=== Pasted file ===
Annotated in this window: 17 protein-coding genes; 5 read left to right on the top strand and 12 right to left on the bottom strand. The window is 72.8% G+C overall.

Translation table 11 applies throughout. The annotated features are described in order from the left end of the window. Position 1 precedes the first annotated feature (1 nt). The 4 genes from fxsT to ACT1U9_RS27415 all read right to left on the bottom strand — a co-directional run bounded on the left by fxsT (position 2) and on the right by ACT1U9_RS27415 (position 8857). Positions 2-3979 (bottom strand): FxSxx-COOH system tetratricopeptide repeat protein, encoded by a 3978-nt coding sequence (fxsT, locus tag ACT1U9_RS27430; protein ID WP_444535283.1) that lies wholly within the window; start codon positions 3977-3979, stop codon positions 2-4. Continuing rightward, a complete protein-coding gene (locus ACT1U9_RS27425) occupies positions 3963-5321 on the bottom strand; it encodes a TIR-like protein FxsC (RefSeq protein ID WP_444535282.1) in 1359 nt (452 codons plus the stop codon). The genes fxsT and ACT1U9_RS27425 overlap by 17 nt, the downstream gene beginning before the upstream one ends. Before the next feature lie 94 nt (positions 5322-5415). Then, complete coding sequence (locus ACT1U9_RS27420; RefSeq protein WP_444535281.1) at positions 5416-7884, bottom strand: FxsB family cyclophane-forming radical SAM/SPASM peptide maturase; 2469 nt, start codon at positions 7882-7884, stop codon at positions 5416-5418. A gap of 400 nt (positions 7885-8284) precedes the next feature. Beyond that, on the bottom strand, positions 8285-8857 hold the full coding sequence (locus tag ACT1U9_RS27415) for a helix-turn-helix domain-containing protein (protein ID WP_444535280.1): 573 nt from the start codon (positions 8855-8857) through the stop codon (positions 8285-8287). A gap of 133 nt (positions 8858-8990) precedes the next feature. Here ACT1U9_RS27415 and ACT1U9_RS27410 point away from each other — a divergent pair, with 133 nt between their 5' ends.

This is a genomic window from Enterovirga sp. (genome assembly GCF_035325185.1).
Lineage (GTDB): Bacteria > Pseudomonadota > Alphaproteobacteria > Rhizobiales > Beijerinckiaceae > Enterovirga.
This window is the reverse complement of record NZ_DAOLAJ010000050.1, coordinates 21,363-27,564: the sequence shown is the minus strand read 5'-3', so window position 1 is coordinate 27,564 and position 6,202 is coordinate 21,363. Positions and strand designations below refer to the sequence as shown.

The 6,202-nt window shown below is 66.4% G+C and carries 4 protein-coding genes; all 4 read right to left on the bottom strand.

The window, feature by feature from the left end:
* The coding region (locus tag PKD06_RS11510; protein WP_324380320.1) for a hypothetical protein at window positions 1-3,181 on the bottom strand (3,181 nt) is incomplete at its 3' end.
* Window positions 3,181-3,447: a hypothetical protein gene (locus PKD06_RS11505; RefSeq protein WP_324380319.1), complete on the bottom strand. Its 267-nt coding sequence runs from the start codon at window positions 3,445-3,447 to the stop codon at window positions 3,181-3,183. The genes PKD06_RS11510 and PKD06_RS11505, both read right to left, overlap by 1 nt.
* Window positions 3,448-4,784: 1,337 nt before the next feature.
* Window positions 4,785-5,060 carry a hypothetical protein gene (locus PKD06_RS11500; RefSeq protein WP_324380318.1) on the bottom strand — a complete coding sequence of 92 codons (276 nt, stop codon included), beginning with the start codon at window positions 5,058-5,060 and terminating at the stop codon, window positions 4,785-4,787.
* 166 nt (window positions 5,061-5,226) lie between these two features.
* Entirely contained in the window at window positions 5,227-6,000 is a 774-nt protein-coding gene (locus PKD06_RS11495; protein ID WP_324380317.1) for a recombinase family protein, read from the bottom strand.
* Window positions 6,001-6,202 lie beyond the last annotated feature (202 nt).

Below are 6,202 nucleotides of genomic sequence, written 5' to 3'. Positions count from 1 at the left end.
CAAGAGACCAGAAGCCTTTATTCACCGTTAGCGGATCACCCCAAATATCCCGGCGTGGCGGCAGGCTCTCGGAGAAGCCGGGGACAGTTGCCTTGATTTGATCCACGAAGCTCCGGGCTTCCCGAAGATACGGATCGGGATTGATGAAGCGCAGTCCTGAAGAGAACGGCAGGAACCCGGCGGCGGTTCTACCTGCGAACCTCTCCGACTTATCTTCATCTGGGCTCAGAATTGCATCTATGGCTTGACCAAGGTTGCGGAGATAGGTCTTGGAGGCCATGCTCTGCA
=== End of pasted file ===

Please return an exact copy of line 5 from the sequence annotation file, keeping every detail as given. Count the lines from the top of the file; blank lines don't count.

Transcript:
This window is the reverse complement of record NZ_DAOLAJ010000050.1, coordinates 21,363-27,564: the sequence shown is the minus strand read 5'-3', so window position 1 is coordinate 27,564 and position 6,202 is coordinate 21,363. Positions and strand designations below refer to the sequence as shown.